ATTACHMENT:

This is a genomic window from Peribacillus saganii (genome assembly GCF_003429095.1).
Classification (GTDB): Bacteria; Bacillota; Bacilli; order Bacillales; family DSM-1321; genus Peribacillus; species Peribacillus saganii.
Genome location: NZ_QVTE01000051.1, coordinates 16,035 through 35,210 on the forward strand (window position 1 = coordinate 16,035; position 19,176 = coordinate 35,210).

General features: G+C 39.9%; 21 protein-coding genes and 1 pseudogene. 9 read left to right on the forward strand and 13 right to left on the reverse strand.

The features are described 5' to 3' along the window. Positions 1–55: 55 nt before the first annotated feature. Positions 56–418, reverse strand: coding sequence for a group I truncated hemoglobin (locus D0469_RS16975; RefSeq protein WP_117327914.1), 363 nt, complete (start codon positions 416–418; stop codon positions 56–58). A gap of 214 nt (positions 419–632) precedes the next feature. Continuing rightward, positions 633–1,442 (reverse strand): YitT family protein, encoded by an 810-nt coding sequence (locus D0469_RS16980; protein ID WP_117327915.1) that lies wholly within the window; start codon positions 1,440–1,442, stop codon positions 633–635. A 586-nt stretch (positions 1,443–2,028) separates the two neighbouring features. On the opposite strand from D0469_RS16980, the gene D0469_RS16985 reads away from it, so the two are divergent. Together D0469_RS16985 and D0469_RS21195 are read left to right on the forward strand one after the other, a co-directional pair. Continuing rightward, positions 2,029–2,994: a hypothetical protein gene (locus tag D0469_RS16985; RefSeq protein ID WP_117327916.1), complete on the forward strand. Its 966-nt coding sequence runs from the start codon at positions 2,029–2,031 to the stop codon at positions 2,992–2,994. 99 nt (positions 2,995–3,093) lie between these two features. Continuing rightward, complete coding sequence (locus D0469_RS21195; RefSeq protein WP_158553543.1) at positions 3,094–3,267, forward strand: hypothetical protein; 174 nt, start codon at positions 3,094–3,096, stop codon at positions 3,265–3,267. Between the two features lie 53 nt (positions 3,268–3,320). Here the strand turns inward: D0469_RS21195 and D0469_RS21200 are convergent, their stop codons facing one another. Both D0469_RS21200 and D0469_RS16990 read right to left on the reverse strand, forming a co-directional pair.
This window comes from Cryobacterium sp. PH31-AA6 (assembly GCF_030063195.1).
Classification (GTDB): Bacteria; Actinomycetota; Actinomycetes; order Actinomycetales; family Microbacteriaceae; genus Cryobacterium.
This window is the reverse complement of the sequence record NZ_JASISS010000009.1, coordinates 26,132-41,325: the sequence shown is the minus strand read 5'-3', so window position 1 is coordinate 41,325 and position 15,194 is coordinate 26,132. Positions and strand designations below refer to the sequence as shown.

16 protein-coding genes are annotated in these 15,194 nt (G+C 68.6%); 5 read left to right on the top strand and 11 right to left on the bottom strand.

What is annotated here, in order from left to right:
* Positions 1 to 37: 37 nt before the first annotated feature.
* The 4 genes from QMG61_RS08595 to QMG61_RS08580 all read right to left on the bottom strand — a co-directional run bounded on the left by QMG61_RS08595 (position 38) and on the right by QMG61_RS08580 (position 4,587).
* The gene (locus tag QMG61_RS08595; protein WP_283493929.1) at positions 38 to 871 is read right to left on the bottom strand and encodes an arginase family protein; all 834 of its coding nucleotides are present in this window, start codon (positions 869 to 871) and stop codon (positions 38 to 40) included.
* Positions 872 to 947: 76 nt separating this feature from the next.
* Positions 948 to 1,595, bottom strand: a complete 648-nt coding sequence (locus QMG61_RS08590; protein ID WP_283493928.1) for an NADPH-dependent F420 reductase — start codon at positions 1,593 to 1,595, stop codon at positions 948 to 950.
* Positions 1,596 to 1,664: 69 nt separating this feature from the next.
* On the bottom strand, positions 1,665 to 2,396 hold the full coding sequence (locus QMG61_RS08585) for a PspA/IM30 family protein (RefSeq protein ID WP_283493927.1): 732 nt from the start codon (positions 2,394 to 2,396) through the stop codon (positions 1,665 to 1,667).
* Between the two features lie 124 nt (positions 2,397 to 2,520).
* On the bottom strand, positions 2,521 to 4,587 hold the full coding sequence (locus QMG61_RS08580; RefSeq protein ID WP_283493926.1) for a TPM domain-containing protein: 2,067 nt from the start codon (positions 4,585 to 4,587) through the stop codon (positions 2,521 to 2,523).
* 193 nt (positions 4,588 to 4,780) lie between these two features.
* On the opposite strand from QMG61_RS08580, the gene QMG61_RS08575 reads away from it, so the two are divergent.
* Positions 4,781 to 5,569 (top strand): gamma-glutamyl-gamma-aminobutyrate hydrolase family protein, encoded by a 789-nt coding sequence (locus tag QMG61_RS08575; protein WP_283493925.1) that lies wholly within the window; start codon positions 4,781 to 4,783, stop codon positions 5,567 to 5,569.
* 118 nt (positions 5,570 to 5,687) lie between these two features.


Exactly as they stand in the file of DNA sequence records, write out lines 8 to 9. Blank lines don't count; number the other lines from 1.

This window is the reverse complement of the sequence record NZ_JASISS010000009.1, coordinates 26,132-41,325: the sequence shown is the minus strand read 5'-3', so window position 1 is coordinate 41,325 and position 15,194 is coordinate 26,132. Positions and strand designations below refer to the sequence as shown.

16 protein-coding genes are annotated in these 15,194 nt (G+C 68.6%); 5 read left to right on the top strand and 11 right to left on the bottom strand.